At the beginning of this week China’s leader Xi Jinping was not officially “at the core” of the Communist Party. Now he is. Why should that matter? Because, in China, little words have big meanings. Over four days in the Chinese capital a major political meeting has been taking place between a couple of hundred members of the Central Committee. It is known as the Plenum. Such gatherings are usually held once a year and allow the Communist Party to make policy decisions which are later shoved through the National People’s Congress for approval. At this week’s Plenum, it was pronounced that Party members should unite around the Central Committee “with Comrade Xi Jinping as the core”.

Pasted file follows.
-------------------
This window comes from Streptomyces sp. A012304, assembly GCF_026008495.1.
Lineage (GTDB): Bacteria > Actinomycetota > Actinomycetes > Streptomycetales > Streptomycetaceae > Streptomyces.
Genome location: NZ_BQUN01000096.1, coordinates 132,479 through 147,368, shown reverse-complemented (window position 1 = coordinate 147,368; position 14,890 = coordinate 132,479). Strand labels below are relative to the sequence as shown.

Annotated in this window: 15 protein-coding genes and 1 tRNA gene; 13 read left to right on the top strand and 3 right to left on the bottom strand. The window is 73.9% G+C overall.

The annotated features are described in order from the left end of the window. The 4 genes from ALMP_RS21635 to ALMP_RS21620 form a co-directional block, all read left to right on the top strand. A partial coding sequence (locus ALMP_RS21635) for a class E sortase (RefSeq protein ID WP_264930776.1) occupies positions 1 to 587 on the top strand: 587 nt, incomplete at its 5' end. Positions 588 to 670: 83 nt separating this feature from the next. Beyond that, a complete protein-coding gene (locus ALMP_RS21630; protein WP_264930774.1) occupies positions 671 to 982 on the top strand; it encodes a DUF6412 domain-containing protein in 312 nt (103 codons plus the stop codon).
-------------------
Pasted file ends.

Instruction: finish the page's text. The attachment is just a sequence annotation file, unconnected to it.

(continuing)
The expression is already falling off the lips of senior government officials like a religious mantra. There they were at a press conference explaining the plenum decisions and describing concepts as being in step with “socialism with Chinese characteristics” in order to boost the standing of the Communist Party “with Xi Jinping as the core”. A more mind-numbingly dull and uninformative press conference you would struggle to find, even in China. Pre-ordained questions, pre-scripted answers. Yet, even amongst the hours of dross, there was this significant new development. “Bla bla bla… Xi Jinping as the core… bla bla… with Xi Jinping at its core… bla bla… Xi Jinping: core… Xi Jinping: core”.